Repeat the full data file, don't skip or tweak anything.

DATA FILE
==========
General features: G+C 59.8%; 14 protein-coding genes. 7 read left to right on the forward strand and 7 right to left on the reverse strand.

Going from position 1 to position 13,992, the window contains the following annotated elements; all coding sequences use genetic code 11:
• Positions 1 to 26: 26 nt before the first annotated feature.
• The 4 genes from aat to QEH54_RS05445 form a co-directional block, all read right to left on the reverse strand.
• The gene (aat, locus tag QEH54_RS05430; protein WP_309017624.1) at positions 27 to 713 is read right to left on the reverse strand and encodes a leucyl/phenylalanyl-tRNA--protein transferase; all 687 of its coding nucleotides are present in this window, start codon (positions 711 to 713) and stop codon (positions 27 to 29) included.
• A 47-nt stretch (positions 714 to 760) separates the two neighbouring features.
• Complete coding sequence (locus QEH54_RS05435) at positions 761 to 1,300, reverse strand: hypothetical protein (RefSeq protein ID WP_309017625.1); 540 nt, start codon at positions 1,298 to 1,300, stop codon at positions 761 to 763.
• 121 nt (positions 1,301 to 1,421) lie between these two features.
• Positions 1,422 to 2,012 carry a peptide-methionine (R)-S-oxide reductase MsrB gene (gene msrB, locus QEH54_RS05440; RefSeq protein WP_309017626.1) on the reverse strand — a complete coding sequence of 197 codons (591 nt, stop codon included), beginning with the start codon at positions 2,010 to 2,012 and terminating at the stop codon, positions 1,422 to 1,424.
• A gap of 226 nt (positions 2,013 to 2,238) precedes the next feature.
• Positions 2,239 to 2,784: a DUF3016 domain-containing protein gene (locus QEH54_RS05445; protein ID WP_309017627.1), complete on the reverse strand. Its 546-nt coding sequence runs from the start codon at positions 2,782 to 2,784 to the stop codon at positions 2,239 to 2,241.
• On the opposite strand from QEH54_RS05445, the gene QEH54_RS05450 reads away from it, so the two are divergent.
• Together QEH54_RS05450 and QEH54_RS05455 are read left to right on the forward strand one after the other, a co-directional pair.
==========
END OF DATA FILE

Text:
General features: G+C 59.8%; 14 protein-coding genes. 7 read left to right on the forward strand and 7 right to left on the reverse strand.

Going from position 1 to position 13,992, the window contains the following annotated elements; all coding sequences use genetic code 11:
• Positions 1 to 26: 26 nt before the first annotated feature.
• The 4 genes from aat to QEH54_RS05445 form a co-directional block, all read right to left on the reverse strand.
• The gene (aat, locus tag QEH54_RS05430; protein WP_309017624.1) at positions 27 to 713 is read right to left on the reverse strand and encodes a leucyl/phenylalanyl-tRNA--protein transferase; all 687 of its coding nucleotides are present in this window, start codon (positions 711 to 713) and stop codon (positions 27 to 29) included.
• A 47-nt stretch (positions 714 to 760) separates the two neighbouring features.
• Complete coding sequence (locus QEH54_RS05435) at positions 761 to 1,300, reverse strand: hypothetical protein (RefSeq protein ID WP_309017625.1); 540 nt, start codon at positions 1,298 to 1,300, stop codon at positions 761 to 763.
• 121 nt (positions 1,301 to 1,421) lie between these two features.
• Positions 1,422 to 2,012 carry a peptide-methionine (R)-S-oxide reductase MsrB gene (gene msrB, locus QEH54_RS05440; RefSeq protein WP_309017626.1) on the reverse strand — a complete coding sequence of 197 codons (591 nt, stop codon included), beginning with the start codon at positions 2,010 to 2,012 and terminating at the stop codon, positions 1,422 to 1,424.
• A gap of 226 nt (positions 2,013 to 2,238) precedes the next feature.
• Positions 2,239 to 2,784: a DUF3016 domain-containing protein gene (locus QEH54_RS05445; protein ID WP_309017627.1), complete on the reverse strand. Its 546-nt coding sequence runs from the start codon at positions 2,782 to 2,784 to the stop codon at positions 2,239 to 2,241.
• On the opposite strand from QEH54_RS05445, the gene QEH54_RS05450 reads away from it, so the two are divergent.
• Together QEH54_RS05450 and QEH54_RS05455 are read left to right on the forward strand one after the other, a co-directional pair.